A Christmas to remember

The holiday season is always stressful and usually full of outrageous family moments. Some of Mountain Island Weekly’s staff documented their more hilarious Christmas moments for readers’ enjoyment.

Andrew Batten
The Batten family never had any rodents in its Christmas tree like the Griswolds, but one year we did have one with a sister inside.
Each year my father has his annual battle with Christmas trees that won’t stand straight. Crouched under the tree, he’ll twist and turn the knobs on our old creaky tree stand until my mother is satisfied that the angel that will perch on top won’t later come crashing down.
But there was one particular tree that, no matter how much my father fumbled with it, refused to stand. After an hour of messing with it, he finally resigned to prop the tree against the wall until his blood pressure dropped to a more healthy level.
This fact had not been relayed to my now 18-year-old-sister Grace, who couldn’t have been more than 5 at the time.
My sister, like any kid, was awestruck by the lights and ornaments but felt she could perfect their arrangement. So she snuck into our living room to move those ornaments from one branch to another.
Crash! Scream!
My mother and I raced to the living room to find a toppled tree and lights and decorations strewn about. But there was no little sister to be found.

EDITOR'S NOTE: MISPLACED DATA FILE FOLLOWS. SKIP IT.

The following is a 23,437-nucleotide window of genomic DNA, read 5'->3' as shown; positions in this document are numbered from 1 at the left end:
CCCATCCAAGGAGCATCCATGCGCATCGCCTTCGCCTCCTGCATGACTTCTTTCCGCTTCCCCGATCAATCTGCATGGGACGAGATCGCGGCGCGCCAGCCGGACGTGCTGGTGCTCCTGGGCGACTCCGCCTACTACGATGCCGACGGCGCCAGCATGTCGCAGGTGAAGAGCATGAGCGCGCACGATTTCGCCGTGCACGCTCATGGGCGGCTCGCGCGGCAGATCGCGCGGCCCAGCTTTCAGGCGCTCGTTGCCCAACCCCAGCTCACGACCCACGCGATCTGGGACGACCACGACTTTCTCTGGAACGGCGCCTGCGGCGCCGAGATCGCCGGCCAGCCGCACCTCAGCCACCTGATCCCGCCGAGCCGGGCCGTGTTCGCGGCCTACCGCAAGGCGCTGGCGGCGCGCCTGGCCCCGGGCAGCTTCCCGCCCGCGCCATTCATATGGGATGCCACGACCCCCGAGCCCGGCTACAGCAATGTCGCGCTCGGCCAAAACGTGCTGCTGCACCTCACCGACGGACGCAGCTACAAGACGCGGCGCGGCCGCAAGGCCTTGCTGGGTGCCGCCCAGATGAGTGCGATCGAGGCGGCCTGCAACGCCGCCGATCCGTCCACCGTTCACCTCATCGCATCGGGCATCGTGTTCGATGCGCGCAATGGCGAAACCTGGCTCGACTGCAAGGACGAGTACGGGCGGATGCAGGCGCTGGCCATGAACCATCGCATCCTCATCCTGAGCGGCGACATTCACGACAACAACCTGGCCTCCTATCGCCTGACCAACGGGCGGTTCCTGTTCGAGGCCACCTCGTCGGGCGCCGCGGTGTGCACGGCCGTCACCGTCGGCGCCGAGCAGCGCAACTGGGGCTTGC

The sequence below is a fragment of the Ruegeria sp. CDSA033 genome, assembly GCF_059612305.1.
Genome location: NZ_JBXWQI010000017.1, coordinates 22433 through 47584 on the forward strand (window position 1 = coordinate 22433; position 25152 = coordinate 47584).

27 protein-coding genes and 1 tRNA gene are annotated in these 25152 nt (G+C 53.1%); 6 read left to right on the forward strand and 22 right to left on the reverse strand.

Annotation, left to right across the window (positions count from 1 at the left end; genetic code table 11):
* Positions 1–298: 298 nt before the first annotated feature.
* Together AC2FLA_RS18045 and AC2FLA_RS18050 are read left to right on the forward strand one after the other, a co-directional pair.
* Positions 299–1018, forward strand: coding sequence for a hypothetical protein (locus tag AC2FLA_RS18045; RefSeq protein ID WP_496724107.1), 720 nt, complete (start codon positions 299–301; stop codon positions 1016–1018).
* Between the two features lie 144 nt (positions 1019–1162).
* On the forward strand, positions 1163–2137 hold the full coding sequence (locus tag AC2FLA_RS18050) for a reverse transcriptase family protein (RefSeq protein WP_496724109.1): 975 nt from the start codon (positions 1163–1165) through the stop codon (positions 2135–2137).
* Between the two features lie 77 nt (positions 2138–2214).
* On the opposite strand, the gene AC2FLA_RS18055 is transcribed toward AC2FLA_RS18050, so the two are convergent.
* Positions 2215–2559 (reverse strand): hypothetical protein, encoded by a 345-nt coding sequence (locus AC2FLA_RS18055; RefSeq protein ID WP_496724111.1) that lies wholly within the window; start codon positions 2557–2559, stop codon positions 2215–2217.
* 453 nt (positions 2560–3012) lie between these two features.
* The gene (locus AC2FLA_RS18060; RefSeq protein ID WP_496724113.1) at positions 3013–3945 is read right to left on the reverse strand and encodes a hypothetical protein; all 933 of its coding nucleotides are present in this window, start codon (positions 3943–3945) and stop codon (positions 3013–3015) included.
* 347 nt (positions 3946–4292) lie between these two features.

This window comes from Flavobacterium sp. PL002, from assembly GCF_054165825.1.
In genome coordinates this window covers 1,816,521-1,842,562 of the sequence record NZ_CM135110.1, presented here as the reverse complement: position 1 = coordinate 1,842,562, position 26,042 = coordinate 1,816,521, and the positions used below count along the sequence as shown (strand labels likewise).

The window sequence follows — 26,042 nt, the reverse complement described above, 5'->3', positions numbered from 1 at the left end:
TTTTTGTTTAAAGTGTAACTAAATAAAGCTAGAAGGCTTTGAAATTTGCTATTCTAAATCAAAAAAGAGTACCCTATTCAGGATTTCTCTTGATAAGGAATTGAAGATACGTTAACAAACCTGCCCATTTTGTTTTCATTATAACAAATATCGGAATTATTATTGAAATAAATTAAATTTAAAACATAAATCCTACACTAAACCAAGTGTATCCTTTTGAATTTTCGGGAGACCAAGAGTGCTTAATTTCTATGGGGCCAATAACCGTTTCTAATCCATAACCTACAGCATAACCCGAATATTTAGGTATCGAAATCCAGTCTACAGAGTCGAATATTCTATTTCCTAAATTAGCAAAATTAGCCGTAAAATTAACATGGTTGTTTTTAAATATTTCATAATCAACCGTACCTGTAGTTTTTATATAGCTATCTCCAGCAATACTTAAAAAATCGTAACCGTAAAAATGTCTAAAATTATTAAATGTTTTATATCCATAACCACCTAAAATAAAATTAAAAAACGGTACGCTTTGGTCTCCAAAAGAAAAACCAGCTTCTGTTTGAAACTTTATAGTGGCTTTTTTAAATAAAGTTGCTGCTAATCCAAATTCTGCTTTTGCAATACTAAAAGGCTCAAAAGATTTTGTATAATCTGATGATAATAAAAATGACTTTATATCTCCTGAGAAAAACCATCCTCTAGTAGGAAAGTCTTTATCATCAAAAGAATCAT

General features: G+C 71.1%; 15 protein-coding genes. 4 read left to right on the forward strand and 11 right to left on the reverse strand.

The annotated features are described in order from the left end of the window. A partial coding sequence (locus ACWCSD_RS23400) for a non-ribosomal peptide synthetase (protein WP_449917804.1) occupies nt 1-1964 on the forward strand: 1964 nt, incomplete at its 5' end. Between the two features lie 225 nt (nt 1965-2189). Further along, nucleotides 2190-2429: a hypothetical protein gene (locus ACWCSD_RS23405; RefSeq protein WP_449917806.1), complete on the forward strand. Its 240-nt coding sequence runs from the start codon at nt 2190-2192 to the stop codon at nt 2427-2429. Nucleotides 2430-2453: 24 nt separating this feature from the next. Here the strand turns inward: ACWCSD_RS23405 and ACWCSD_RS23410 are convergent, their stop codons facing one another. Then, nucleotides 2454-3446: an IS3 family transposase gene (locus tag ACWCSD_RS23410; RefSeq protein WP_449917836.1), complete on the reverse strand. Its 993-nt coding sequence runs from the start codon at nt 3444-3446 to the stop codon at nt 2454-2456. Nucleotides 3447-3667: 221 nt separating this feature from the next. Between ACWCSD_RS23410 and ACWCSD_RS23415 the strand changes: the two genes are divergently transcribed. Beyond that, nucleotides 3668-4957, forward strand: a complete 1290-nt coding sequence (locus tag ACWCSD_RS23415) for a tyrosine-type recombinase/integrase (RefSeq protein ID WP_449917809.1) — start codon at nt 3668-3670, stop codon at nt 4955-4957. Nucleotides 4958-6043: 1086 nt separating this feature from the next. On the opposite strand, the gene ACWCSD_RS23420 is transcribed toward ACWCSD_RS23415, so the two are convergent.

“Gracie?” my mother called out.
“I’m under here,” we faintly heard.
We lifted the tree to find my sister flat on her back covered in pine needles. Thankfully the only thing broken, was about a half-dozen ornaments. But even though she hadn’t shed a tear after being crushed by our Christmas tree, the broken ornaments were too much to bear. She sobbed uncontrollably until I bribed her with a few dollar bills and promises that Santa would surely bring her some new ornaments.
My father wouldn’t let the Christmas tree get away with such an affront to our family. He secured it in its stand with fishing line threaded through two nails in the ceiling.
And there it stood, straight as an arrow, for the remainder of the holiday, until being fed through the wood chipper – while Grace watched, smiling.

Christina Ritchie Rogers
The first Christmas after a divorce is the most stressful for the parents. At a time when most families make an extra effort to gather together, the recently divorced try to figure out exactly how they are going to perfectly replicate the family Christmas, one member light.
For my mother, Sara, it was the first year she had to put up the Christmas tree by herself. And no, she was not about to cop out and get a plastic tree – it was going to be a fragrant, bark-and-needles, chopped-down-by-an-Eagle-Scout, real tree, just like my sisters and I had decorated each Christmas since birth.
The trip to pick out the tree started like any other outing when a parent is outnumbered three-to-one: The first call of “SHOTGUN!” followed by the requisite fight over the fairness of the call, followed by a play-by-play analysis, instant slow-mo replay, and the ultimate naming of exactly who is entitled to the front passenger seat under my mother’s threat of “we will not go anywhere if this is how you’re going to behave!” And then, of course, a mini-fight over who gets to sit in the second-best seat.